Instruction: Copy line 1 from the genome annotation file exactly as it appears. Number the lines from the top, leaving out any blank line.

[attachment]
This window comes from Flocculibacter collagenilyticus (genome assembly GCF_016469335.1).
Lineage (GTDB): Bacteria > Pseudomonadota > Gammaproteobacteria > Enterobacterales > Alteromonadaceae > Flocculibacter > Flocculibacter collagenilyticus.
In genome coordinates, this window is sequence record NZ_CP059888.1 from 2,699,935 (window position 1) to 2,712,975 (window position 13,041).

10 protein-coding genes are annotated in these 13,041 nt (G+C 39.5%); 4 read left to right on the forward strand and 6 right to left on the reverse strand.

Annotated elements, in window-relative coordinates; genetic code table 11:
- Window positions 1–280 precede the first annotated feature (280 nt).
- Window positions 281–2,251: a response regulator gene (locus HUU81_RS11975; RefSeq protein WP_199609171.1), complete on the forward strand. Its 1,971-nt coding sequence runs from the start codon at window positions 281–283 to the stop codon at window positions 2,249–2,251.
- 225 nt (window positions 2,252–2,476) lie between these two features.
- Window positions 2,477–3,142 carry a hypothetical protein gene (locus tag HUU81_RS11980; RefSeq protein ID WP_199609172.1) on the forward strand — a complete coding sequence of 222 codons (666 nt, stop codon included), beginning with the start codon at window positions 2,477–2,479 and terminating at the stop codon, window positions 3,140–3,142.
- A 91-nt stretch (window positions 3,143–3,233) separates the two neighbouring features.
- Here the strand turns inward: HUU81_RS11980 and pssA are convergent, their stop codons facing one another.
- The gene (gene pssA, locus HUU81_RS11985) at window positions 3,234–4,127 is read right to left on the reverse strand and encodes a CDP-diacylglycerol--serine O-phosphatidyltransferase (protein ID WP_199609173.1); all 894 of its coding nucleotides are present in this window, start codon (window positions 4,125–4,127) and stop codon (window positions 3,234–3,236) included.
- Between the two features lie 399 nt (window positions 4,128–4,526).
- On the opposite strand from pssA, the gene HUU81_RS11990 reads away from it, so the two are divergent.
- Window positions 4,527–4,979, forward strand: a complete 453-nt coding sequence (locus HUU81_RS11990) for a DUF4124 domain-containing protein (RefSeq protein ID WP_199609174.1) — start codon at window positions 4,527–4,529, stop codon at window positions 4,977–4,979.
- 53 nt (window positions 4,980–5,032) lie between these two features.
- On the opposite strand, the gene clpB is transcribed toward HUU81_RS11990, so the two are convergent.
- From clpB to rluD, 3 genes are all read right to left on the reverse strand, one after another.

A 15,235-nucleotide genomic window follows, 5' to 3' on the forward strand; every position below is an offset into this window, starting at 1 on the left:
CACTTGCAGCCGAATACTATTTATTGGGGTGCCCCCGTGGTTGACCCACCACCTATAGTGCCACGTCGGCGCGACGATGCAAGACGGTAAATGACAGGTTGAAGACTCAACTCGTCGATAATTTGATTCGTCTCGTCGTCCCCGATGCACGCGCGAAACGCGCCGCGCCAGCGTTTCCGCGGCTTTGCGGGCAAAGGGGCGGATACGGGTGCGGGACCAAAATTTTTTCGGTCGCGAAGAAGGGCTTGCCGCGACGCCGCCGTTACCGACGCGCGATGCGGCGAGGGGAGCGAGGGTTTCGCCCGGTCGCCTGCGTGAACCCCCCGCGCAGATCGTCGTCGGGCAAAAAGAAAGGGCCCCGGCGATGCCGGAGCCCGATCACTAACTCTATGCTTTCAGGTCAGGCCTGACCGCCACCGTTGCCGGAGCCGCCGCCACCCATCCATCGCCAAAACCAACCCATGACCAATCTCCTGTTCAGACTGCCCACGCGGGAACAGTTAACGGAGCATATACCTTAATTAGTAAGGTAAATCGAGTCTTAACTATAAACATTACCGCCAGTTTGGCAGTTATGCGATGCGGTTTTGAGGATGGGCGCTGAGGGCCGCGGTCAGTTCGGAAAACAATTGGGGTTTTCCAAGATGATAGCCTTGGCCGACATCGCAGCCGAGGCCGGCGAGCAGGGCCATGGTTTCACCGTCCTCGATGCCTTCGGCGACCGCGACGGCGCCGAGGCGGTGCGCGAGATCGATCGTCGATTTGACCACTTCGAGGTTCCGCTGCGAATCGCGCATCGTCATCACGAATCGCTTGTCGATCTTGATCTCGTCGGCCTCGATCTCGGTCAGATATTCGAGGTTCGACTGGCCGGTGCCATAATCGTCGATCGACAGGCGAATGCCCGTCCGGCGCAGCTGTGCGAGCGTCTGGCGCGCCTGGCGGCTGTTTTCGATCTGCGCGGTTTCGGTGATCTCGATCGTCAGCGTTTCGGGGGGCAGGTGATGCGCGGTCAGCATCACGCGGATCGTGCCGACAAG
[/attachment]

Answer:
This window comes from Flocculibacter collagenilyticus (genome assembly GCF_016469335.1).